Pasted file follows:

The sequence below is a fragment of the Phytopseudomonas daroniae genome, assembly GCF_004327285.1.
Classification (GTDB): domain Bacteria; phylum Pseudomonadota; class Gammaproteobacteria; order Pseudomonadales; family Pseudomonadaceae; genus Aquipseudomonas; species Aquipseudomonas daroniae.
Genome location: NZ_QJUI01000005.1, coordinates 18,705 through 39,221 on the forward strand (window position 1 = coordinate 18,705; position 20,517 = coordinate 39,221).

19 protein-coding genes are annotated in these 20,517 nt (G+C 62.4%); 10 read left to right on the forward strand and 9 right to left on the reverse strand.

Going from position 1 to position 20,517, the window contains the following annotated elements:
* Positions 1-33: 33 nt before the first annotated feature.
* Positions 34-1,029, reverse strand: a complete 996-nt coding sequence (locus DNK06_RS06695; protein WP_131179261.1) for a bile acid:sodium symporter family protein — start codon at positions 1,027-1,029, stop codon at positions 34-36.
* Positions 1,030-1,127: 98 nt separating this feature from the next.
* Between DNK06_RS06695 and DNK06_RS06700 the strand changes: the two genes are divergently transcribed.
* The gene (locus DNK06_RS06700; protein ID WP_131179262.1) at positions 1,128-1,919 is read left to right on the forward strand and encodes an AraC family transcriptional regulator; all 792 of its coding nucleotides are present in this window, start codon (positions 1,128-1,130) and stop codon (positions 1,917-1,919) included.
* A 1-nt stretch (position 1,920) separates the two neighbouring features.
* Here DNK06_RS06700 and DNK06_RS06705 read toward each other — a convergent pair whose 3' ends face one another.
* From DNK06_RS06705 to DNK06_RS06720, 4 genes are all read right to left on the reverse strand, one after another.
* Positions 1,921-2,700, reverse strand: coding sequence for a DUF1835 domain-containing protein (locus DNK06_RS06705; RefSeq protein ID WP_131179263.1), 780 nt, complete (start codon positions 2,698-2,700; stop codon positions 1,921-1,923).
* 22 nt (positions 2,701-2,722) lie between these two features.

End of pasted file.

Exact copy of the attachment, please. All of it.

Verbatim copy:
The sequence below is a fragment of the Phytopseudomonas daroniae genome, assembly GCF_004327285.1.
Classification (GTDB): domain Bacteria; phylum Pseudomonadota; class Gammaproteobacteria; order Pseudomonadales; family Pseudomonadaceae; genus Aquipseudomonas; species Aquipseudomonas daroniae.
Genome location: NZ_QJUI01000005.1, coordinates 18,705 through 39,221 on the forward strand (window position 1 = coordinate 18,705; position 20,517 = coordinate 39,221).

19 protein-coding genes are annotated in these 20,517 nt (G+C 62.4%); 10 read left to right on the forward strand and 9 right to left on the reverse strand.

Going from position 1 to position 20,517, the window contains the following annotated elements:
* Positions 1-33: 33 nt before the first annotated feature.
* Positions 34-1,029, reverse strand: a complete 996-nt coding sequence (locus DNK06_RS06695; protein WP_131179261.1) for a bile acid:sodium symporter family protein — start codon at positions 1,027-1,029, stop codon at positions 34-36.
* Positions 1,030-1,127: 98 nt separating this feature from the next.
* Between DNK06_RS06695 and DNK06_RS06700 the strand changes: the two genes are divergently transcribed.
* The gene (locus DNK06_RS06700; protein ID WP_131179262.1) at positions 1,128-1,919 is read left to right on the forward strand and encodes an AraC family transcriptional regulator; all 792 of its coding nucleotides are present in this window, start codon (positions 1,128-1,130) and stop codon (positions 1,917-1,919) included.
* A 1-nt stretch (position 1,920) separates the two neighbouring features.
* Here DNK06_RS06700 and DNK06_RS06705 read toward each other — a convergent pair whose 3' ends face one another.
* From DNK06_RS06705 to DNK06_RS06720, 4 genes are all read right to left on the reverse strand, one after another.
* Positions 1,921-2,700, reverse strand: coding sequence for a DUF1835 domain-containing protein (locus DNK06_RS06705; RefSeq protein ID WP_131179263.1), 780 nt, complete (start codon positions 2,698-2,700; stop codon positions 1,921-1,923).
* 22 nt (positions 2,701-2,722) lie between these two features.